The Knees Have It: February 22, 2014

The knees have it, hands down, when it comes to damaged joints.

“We see more knee problems than any other joint. Primarily because it’s our main joint with locomotion,” says Dr. John Kagan, orthopedic surgeon on Lee Memorial Health System’s medical staff.

Nearly three-quarters of a million Americans each year undergo a total knee replacement. It’s generally due to a combination of factors including genetics, trauma and plain old wear and tear.

“I think we see more knee problems because we’ve remained more active for a longer period of time. Obviously if you are active you run the risk of having an injury,”says Dr. Kagan.

Arthritis is a top cause of joint surgery. As cartilage wears away- the joint loses its shock absorber. The result is the painful bone on bone rubbing. This process can be accelerated if you throw in an injury - or slowed down if you get treatment early on.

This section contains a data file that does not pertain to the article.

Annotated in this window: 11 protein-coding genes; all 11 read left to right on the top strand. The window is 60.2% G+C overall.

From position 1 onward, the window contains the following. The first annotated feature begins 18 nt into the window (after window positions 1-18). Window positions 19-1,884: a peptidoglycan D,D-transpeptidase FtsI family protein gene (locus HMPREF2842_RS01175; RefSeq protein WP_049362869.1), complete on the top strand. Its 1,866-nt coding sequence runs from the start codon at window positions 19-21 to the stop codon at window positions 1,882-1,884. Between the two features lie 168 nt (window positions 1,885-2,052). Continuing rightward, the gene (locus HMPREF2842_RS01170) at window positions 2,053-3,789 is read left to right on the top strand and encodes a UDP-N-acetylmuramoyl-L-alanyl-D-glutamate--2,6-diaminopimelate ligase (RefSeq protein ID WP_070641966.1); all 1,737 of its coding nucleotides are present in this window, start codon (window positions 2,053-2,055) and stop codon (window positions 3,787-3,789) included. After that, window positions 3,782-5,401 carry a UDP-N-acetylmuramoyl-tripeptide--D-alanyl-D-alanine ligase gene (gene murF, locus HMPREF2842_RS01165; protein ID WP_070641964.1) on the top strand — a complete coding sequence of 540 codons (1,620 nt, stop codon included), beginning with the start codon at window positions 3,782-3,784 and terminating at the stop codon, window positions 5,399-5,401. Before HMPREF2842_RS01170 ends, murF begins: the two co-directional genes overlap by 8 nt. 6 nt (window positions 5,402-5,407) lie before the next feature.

“A lot of patients come in our office with what I consider to be knee problems like torn menisci, torn cartilage, or ligament injuries but we’re able to treat those and repair those so they don’t develop the arthritic process,” says Dr. Kagan.

For many people, joint surgery is their last, best option. even so advanced techniques provide patients with choices.

“We try to utilize techniques such as arthroscopic surgery or partial knee resurfacing, so that we save their ligaments, we save the un-involved parts of their joints and we only resurface that part of the joint that’s actually damaged,” says Dr. Kagan.

The goal is to relieve pain and keep people functional - so their knees don’t get them down.